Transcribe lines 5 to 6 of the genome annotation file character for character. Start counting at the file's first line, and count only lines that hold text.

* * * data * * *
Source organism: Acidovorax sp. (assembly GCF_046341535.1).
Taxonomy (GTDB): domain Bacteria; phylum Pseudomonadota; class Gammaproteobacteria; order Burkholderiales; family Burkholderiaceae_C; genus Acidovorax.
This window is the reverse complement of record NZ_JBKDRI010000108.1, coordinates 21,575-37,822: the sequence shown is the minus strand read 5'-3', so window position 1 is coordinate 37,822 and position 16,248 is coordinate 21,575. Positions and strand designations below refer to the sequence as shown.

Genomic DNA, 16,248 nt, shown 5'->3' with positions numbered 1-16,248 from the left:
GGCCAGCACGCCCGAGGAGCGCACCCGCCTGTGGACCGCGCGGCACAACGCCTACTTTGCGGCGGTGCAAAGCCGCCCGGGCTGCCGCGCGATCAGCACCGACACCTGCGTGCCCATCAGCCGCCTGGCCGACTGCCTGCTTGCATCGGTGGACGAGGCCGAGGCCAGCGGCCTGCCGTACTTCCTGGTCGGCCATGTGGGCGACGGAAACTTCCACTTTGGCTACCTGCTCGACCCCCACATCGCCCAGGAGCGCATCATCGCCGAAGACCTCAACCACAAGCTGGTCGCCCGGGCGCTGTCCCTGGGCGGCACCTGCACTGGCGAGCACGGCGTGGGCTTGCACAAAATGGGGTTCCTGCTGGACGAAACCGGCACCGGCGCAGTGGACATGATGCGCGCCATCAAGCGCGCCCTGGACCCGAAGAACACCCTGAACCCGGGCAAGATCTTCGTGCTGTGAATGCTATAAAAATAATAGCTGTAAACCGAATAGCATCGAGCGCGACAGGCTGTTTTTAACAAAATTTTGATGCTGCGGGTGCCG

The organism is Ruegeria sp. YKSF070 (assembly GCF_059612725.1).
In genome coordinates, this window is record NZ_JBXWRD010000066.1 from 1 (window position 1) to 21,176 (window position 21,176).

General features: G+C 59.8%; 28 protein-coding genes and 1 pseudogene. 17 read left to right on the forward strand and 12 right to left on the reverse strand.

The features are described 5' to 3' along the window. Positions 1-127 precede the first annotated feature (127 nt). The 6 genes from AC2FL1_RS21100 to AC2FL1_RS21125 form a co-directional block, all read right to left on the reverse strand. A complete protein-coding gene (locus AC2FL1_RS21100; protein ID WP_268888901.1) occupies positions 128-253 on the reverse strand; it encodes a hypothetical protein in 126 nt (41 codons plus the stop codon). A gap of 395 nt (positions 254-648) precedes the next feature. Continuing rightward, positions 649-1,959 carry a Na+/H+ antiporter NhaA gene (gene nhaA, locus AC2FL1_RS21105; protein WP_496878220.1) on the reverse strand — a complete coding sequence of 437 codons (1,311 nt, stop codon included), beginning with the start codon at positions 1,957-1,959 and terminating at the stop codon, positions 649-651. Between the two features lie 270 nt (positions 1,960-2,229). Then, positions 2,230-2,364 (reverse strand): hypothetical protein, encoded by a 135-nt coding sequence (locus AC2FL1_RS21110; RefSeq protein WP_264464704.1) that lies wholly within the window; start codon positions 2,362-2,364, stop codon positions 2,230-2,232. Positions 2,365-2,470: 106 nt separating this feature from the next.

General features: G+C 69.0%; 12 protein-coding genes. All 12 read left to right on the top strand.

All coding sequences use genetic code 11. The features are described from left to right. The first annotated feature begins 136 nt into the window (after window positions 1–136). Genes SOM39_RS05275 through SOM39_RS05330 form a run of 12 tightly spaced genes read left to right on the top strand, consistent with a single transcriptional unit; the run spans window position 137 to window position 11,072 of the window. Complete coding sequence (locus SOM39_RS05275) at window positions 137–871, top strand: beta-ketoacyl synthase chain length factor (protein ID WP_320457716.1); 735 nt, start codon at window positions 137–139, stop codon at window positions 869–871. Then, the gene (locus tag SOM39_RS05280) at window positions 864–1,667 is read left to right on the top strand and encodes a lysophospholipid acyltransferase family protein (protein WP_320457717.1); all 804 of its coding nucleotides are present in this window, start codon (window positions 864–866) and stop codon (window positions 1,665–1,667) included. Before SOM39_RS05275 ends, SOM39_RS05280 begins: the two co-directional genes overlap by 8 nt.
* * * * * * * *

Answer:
GGCCAGCACGCCCGAGGAGCGCACCCGCCTGTGGACCGCGCGGCACAACGCCTACTTTGCGGCGGTGCAAAGCCGCCCGGGCTGCCGCGCGATCAGCACCGACACCTGCGTGCCCATCAGCCGCCTGGCCGACTGCCTGCTTGCATCGGTGGACGAGGCCGAGGCCAGCGGCCTGCCGTACTTCCTGGTCGGCCATGTGGGCGACGGAAACTTCCACTTTGGCTACCTGCTCGACCCCCACATCGCCCAGGAGCGCATCATCGCCGAAGACCTCAACCACAAGCTGGTCGCCCGGGCGCTGTCCCTGGGCGGCACCTGCACTGGCGAGCACGGCGTGGGCTTGCACAAAATGGGGTTCCTGCTGGACGAAACCGGCACCGGCGCAGTGGACATGATGCGCGCCATCAAGCGCGCCCTGGACCCGAAGAACACCCTGAACCCGGGCAAGATCTTCGTGCTGTGAATGCTATAAAAATAATAGCTGTAAACCGAATAGCATCGAGCGCGACAGGCTGTTTTTAACAAAATTTTGATGCTGCGGGTGCCG

The organism is Ruegeria sp. YKSF070 (assembly GCF_059612725.1).